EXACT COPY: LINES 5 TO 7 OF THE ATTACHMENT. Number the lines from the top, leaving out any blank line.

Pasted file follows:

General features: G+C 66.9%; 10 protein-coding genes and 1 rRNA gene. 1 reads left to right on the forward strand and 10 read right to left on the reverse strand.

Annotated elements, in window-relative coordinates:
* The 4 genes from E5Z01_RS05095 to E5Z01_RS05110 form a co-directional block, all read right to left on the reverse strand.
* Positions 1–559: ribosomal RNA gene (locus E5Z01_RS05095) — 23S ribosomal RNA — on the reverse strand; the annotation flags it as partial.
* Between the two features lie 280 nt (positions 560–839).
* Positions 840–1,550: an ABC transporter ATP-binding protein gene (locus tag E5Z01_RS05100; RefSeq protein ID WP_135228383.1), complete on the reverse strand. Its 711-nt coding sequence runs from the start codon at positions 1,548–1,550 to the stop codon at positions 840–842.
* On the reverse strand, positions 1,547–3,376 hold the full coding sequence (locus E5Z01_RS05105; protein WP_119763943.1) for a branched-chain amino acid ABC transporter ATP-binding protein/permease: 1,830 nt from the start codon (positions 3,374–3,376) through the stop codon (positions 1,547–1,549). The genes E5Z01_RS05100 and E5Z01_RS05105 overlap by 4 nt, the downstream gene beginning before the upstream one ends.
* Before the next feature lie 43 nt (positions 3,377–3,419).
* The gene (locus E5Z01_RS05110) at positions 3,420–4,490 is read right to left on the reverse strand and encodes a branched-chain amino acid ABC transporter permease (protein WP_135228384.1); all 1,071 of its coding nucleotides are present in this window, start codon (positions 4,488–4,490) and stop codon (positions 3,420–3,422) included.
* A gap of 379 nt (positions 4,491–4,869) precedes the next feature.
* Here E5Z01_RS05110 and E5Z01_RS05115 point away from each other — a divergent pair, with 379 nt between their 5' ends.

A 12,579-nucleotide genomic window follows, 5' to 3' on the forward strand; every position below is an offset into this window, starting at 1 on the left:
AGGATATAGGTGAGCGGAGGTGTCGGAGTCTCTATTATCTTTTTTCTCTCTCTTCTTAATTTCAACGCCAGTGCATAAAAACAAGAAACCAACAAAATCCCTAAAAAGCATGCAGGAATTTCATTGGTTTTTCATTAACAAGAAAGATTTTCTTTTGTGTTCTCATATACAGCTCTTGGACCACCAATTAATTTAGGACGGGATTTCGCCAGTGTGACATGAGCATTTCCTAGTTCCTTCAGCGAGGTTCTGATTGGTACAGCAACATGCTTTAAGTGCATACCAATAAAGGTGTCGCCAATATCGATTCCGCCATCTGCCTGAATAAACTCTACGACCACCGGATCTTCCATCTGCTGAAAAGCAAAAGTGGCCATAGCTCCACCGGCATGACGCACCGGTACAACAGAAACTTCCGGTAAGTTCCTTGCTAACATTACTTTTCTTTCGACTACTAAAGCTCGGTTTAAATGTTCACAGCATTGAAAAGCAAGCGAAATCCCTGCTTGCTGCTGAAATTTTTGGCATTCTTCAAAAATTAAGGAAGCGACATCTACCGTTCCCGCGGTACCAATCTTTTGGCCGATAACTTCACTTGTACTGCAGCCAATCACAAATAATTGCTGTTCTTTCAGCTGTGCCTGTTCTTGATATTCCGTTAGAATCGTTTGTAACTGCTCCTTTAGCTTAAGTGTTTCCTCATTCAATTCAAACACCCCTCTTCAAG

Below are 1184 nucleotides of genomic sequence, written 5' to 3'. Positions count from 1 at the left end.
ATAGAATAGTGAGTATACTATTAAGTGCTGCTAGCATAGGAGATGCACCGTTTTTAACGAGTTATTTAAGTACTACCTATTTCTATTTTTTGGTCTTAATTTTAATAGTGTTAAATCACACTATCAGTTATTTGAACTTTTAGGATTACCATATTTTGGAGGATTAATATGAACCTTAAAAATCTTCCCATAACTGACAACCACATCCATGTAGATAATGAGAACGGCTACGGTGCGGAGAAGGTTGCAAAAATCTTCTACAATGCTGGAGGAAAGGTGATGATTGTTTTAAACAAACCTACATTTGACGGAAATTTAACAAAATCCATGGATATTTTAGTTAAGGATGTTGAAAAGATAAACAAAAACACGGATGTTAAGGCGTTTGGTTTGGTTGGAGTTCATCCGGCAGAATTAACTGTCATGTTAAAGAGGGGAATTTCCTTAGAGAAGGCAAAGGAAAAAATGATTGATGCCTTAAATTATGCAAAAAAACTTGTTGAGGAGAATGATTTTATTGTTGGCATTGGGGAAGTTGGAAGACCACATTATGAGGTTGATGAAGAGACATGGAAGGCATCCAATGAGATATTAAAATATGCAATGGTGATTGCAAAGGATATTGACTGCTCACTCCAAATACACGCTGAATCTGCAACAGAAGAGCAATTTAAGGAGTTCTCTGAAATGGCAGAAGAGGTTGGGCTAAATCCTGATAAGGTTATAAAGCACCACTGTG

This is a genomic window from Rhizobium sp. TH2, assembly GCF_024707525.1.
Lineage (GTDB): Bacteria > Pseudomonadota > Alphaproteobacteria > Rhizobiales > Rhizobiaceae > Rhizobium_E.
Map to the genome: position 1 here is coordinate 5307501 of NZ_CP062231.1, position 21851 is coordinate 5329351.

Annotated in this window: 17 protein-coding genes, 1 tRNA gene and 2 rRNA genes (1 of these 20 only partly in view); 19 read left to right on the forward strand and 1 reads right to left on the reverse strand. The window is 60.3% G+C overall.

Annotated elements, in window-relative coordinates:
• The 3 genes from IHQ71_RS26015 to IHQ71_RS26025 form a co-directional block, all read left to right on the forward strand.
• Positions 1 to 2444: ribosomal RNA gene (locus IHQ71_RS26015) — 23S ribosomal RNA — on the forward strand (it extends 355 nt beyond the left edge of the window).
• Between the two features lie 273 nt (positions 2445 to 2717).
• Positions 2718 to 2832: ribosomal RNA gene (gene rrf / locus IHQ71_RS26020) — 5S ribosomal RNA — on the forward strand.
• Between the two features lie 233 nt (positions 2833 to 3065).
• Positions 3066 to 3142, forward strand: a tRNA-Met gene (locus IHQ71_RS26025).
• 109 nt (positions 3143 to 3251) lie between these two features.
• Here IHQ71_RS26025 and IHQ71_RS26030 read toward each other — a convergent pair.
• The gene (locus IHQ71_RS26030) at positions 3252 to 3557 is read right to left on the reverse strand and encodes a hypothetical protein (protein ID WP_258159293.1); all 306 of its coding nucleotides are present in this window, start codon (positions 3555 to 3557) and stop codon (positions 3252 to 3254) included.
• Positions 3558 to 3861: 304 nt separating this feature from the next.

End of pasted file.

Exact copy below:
* Between the two features lie 280 nt (positions 560–839).
* Positions 840–1,550: an ABC transporter ATP-binding protein gene (locus tag E5Z01_RS05100; RefSeq protein ID WP_135228383.1), complete on the reverse strand. Its 711-nt coding sequence runs from the start codon at positions 1,548–1,550 to the stop codon at positions 840–842.
* On the reverse strand, positions 1,547–3,376 hold the full coding sequence (locus E5Z01_RS05105; protein WP_119763943.1) for a branched-chain amino acid ABC transporter ATP-binding protein/permease: 1,830 nt from the start codon (positions 3,374–3,376) through the stop codon (positions 1,547–1,549). The genes E5Z01_RS05100 and E5Z01_RS05105 overlap by 4 nt, the downstream gene beginning before the upstream one ends.